In honor of Texas Native Plant Week, we’re celebrating at Gill’s with 20% off all Texas Natives up to 15gal! Our native section is stocked with native grasses, blooming perennials, shrubs, trees, and groundcovers. Speaking of, here are some ideas for replacing parts of your lawn with natives!
In 2009 the Texas Legislature designated the third week in October as Texas Native Plant Week to help raise awareness of the importance of planting natives. Great timing! This is typically when we feel the weather cool down and when many of our Texas native plants look stunning, and when there are more native varieties available for sale.
Why is planting natives so important? Not only are they better adapted to thrive in our area and require less water once established, native plants are a critical part of delicate local ecosystems. Birds, bees, butterflies, moths, bats, and other wildlife all depend on native plants. By planting natives in our gardens, however big or small, we help restore native habitat that has been altered or removed by humans over the years.
Does this mean I need to replace my entire landscape with native plants immediately? Not necessarily, although that’s doable and can look amazing! Another educational organization that advocates for biodiversity, Homegrown National Park, suggests that the goal ratio for homeowners should be about 70% native and 30% non-native. They have great educational resources for planting native, including their interactive map. When you plant natives, you can register to have your yard light up on the map and be a part of the “homegrown” national park!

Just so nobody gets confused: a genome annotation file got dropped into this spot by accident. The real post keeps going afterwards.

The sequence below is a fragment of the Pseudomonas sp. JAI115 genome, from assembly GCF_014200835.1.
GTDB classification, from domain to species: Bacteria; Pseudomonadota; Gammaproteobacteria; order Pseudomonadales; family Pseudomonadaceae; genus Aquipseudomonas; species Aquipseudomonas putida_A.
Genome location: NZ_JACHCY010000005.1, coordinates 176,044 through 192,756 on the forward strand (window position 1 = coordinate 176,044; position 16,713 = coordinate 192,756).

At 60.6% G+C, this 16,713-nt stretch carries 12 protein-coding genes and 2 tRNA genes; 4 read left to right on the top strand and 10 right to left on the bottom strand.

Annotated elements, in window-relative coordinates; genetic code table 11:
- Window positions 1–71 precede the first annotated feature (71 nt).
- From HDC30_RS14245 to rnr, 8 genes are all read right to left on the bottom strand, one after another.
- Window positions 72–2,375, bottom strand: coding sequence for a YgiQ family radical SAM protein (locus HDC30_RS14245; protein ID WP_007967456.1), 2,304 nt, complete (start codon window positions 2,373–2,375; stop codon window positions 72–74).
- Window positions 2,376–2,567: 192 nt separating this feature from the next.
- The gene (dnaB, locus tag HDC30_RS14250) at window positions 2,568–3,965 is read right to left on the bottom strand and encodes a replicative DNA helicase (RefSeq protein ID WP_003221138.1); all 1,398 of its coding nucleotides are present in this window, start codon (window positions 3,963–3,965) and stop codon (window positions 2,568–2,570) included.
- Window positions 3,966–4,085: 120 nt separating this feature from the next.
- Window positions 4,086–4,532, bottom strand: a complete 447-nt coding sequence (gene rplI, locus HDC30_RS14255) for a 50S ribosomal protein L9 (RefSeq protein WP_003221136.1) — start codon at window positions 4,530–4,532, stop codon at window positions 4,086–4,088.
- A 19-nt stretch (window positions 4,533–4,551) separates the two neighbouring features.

Start small and consider replacing areas of your lawn with native plants! I wanted to share with you all a couple of lawn areas at my house that I’ve removed and replaced with natives. I had a semi-shady small lawn area (about 8’x8′) in front of a trellis wall that wasn’t doing anything but taking up space. So, in September 2022, the Gill’s crew dug out the grass, added a flagstone path, and planted the whole space with Texas Frogfruit (Phyla nodiflora var. incisa). It took some time to fill in, but now it’s thick and lush and TOUGH! It handled freezing temps during the winter and our long, dry summer just fine with very minimal hand watering. The 2nd photo shows it wild and blooming, but once the blooms are spent, I buzz it down with the mower.
In September of this year, we tackled the boring 4’x40′ curb strip out front. Our Gill crew stripped out the grass (with a machine this time), amended the soil with compost, and planted 100 Salvia coccinea aka Tropical Sage. I chose this native salvia (there are many others) because it can handle partial shade/dappled light and because it reseeds easily. After a few weeks, it’s beginning to fill in and bloom and it will reseed and come back up year after year. I chose to plant only 1 variety in this area because I love the way a mass planting or big swath of 1 color/texture looks…and so do pollinators! Planting several of the same plants together makes them easier for pollinators to find.